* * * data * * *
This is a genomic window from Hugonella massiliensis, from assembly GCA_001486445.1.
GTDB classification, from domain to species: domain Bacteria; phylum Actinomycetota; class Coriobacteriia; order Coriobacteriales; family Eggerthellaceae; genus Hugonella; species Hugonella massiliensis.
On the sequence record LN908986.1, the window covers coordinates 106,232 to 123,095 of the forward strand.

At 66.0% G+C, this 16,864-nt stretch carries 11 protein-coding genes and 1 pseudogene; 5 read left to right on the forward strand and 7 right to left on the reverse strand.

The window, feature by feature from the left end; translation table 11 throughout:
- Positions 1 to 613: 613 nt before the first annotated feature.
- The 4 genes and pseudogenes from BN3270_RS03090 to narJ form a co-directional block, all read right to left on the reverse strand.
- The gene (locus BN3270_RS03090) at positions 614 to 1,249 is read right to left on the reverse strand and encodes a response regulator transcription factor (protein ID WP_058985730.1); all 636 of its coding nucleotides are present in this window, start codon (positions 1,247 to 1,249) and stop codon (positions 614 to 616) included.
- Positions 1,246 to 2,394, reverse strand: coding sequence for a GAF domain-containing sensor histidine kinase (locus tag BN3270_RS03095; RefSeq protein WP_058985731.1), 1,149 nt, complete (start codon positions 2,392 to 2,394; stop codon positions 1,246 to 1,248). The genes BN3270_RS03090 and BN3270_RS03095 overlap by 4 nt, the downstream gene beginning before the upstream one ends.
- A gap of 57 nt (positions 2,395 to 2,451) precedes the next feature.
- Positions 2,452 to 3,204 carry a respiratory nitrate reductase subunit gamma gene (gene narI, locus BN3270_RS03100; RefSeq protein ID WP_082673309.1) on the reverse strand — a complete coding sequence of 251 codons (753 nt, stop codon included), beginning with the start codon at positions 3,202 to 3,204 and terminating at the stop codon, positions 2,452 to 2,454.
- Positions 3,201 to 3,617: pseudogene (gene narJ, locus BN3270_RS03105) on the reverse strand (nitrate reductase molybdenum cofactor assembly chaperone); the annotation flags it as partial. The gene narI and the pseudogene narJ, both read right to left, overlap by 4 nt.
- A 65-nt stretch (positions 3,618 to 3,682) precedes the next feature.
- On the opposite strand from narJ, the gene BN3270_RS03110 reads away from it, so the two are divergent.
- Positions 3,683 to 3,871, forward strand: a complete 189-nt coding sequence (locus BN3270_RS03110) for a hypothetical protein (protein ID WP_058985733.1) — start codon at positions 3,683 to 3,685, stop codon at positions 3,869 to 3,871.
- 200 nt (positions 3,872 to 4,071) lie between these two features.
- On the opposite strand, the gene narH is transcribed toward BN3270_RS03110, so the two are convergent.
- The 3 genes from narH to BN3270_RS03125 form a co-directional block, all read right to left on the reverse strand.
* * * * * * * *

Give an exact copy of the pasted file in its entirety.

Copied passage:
This is a genomic window from Hugonella massiliensis, from assembly GCA_001486445.1.
GTDB classification, from domain to species: domain Bacteria; phylum Actinomycetota; class Coriobacteriia; order Coriobacteriales; family Eggerthellaceae; genus Hugonella; species Hugonella massiliensis.
On the sequence record LN908986.1, the window covers coordinates 106,232 to 123,095 of the forward strand.

At 66.0% G+C, this 16,864-nt stretch carries 11 protein-coding genes and 1 pseudogene; 5 read left to right on the forward strand and 7 right to left on the reverse strand.

The window, feature by feature from the left end; translation table 11 throughout:
- Positions 1 to 613: 613 nt before the first annotated feature.
- The 4 genes and pseudogenes from BN3270_RS03090 to narJ form a co-directional block, all read right to left on the reverse strand.
- The gene (locus BN3270_RS03090) at positions 614 to 1,249 is read right to left on the reverse strand and encodes a response regulator transcription factor (protein ID WP_058985730.1); all 636 of its coding nucleotides are present in this window, start codon (positions 1,247 to 1,249) and stop codon (positions 614 to 616) included.
- Positions 1,246 to 2,394, reverse strand: coding sequence for a GAF domain-containing sensor histidine kinase (locus tag BN3270_RS03095; RefSeq protein WP_058985731.1), 1,149 nt, complete (start codon positions 2,392 to 2,394; stop codon positions 1,246 to 1,248). The genes BN3270_RS03090 and BN3270_RS03095 overlap by 4 nt, the downstream gene beginning before the upstream one ends.
- A gap of 57 nt (positions 2,395 to 2,451) precedes the next feature.
- Positions 2,452 to 3,204 carry a respiratory nitrate reductase subunit gamma gene (gene narI, locus BN3270_RS03100; RefSeq protein ID WP_082673309.1) on the reverse strand — a complete coding sequence of 251 codons (753 nt, stop codon included), beginning with the start codon at positions 3,202 to 3,204 and terminating at the stop codon, positions 2,452 to 2,454.
- Positions 3,201 to 3,617: pseudogene (gene narJ, locus BN3270_RS03105) on the reverse strand (nitrate reductase molybdenum cofactor assembly chaperone); the annotation flags it as partial. The gene narI and the pseudogene narJ, both read right to left, overlap by 4 nt.
- A 65-nt stretch (positions 3,618 to 3,682) precedes the next feature.
- On the opposite strand from narJ, the gene BN3270_RS03110 reads away from it, so the two are divergent.
- Positions 3,683 to 3,871, forward strand: a complete 189-nt coding sequence (locus BN3270_RS03110) for a hypothetical protein (protein ID WP_058985733.1) — start codon at positions 3,683 to 3,685, stop codon at positions 3,869 to 3,871.
- 200 nt (positions 3,872 to 4,071) lie between these two features.
- On the opposite strand, the gene narH is transcribed toward BN3270_RS03110, so the two are convergent.
- The 3 genes from narH to BN3270_RS03125 form a co-directional block, all read right to left on the reverse strand.